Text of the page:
NSAD introduces new MLA program

Enrollment is open for the inaugural quarter of the Master of Landscape Architecture program at New School of Architecture and Design (NSAD). The three-year program, which begins in the fall of 2010, emphasizes contemporary issues such as urban sprawl, demands for clean water and healthy food, and coastal developments. It also explores the political and ecological considerations of California and Mexico’s shared border.

“NewSchool is filling a long-standing need to further environmental design in one of California’s most vibrant landscapes,” said Dr. Steven Altman, NSAD’s president. “The landscape architecture program builds on the school’s commitment to urban sustainability and improving the quality of life in the built and natural environments.”

For details about the new Master of Landscape Architecture program and application guidelines, email lryan@newschoolarch.edu, call 1-800-490-7081 or visit www.NewSchoolArch.edu.

2010 IFLA Congress – Day 1

A rainy morning in Suzhou for the start of the 2010 IFLA Congress. Police escort for the bus convoy to the Suzhou Expo Centre in the newer part of Suzhou. Welcoming speeches from Chinese and Suzhou Government officials. Professional, friendly conference to further landscape architecture. The Keynote speeches gave an overall view of Chinese historical & modern landscape, modern landscape architecture, heritage through digital records and reviews of Landscape Architecture efforts by Shanghai, Suzhou & Guangzhou government officials. There was also a presentation by Niall Kirkwood titled Resilient Landscapes which gave us much to ponder about the role of landscape architects.

Landscape Architecture at USU joins College of Agriculture

The Utah State University’s Board of Trustees,announced recently that the university’s Department of Landscape and Environmental Planning will become part of the College of Agriculture, strengthening both the department and college’s commitments to sustainable development.

The change, which will occur July 1, is part of strategic restructuring in the LAEP department’s current administrative home, the College of Humanities, Arts and Social Sciences, which is being divided into a college that includes the humanities and social sciences and a new Caine College of the Arts. As part of that split, USU President Stan Albrecht gave the LAEP department faculty and administrators a unique opportunity to evaluate the department’s plans and goals and consider which college could best support them.

[SOURCE: USU]

Urban SOS – AECOM student ideas competition

AECOM has launched for its second year, an open student ideas competition for 2010 – Urban SOS.

The competition seeks to engage students in the design, planning, architecture, landscape architecture, urban design, engineering, environmental and related fields, with the urban conditions that are now facing the majority of the world’s population.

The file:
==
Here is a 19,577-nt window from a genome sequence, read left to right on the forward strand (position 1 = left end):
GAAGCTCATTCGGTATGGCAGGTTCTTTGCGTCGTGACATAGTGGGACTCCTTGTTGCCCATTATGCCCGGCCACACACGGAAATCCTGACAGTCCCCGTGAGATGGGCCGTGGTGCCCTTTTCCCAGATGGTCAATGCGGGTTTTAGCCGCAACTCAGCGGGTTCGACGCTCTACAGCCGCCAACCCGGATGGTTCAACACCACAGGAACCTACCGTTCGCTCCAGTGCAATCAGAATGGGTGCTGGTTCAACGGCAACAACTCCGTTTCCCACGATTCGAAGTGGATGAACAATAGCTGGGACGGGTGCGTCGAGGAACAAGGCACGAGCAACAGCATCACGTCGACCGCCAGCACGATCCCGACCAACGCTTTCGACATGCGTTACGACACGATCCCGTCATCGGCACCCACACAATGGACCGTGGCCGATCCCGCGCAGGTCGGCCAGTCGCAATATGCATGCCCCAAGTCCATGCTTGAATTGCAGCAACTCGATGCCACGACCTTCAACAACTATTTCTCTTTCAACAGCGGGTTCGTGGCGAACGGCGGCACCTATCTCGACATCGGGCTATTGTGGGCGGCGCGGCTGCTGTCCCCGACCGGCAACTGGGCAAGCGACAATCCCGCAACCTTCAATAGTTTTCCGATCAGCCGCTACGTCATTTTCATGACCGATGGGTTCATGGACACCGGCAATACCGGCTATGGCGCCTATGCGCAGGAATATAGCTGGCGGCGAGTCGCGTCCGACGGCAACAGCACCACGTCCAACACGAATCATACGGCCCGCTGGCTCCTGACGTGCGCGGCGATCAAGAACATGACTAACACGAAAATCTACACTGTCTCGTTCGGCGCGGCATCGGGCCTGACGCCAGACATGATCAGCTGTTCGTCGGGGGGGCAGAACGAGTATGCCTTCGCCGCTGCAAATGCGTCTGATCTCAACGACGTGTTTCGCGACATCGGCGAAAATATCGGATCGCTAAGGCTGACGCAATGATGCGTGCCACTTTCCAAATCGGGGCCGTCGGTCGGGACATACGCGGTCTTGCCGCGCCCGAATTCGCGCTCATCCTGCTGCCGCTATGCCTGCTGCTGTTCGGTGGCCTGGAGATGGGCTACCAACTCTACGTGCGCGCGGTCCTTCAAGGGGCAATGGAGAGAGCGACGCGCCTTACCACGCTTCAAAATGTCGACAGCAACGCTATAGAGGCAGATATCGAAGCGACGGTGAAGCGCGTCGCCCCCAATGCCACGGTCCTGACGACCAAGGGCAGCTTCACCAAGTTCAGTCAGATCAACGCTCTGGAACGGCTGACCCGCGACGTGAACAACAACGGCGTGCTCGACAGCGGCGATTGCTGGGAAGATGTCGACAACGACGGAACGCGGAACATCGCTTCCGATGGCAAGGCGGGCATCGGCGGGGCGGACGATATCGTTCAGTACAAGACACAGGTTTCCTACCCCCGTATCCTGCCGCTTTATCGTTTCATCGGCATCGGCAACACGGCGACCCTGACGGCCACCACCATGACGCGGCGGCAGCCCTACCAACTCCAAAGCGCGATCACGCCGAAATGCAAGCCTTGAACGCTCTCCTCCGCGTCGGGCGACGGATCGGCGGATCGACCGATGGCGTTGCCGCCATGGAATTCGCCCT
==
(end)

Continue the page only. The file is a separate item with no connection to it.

This year, AECOM are exploring the topic of ‘Transformations,’ looking at seven cities in particular that are in the midst of a change or collection of changes that represent both challenges and opportunities to the shared futures of each city. Entrants must submit a site redevelopment plan that addresses specific issues in one of the following seven cities:

  • Beijing, China
  • Jeddah, Saudi Arabia
  • Johannesburg, South Africa
  • Istanbul, Turkey
  • Phoenix, USA
  • Port au Prince, Haïti
  • São Paulo, Brazil

The top four finalist/teams will travel to Barcelona to attend the World Architecture Festival from 3-5 November, 2010, with $20,000 in prize money at stake.

To learn more and download the brief go to the competition website

SOURCE: AECOM

World Landscape Architect is not involved with the organisation of this design competition please contact the organisers AECOM  via the competition website

Clemson landscape architect wins Rome Prize

A Clemson University assistant professor of landscape architecture has been awarded the Rome Prize from the American Academy in Rome. Case Brown is the recipient of the Prince Charitable Trusts Rome Prize for landscape architecture.

Recipients of the 114th annual Rome Prize Competition are provided with a fellowship that includes a stipend, a study or studio, and room and board for a period of 6 months to 2 years in Rome, Italy.

Adele Chatfield-Taylor, FAAR’84, President of the American Academy in Rome, stated: “We are delighted to announce that Trustees of the American Academy in Rome awarded the Rome Prize fellowships earlier today, honoring a tradition that has supported artists and scholars for over 116 years. We look forward to welcoming the 33 Rome Prize recipients this September in Rome.”

The 2010-2011 Rome Prize winners are Seth G. Bernard, M. Shane Bjornlie, Dike Blair, Casey Lance Brown, Thomas J. Campanella, Felipe Dulzaides, Holly Flora, Fritz Haeg, Huck Hodge, Stephanie Malia Hom, Jay Hopler, Lauren M. Kinnee, Ersela Kripa, John Matteo, Heather McGowan, Jeremy Mende, Kathryn Blair Moore, Stephen Mueller, Stephanie Nadalo, Barbara Naddeo, Sarah Oppenheimer, Mark Rabinowitz, Andrew M. Riggsby, Elizabeth C. Robinson, Paul Rudy, Laurie W. Rush, Jennifer Scappettone, Joshua G. Stein, Carly Jane Steinborn, Tyler T. Travillian, Adrian Van Allen, Michael J. Waters, and Karen Yasinsky.

[SOURCE: Independent Mail]

[SOURCE: American Academy in Rome]

1 ... 8 9 10 11 12 13 14 15 16 17 18 ... 27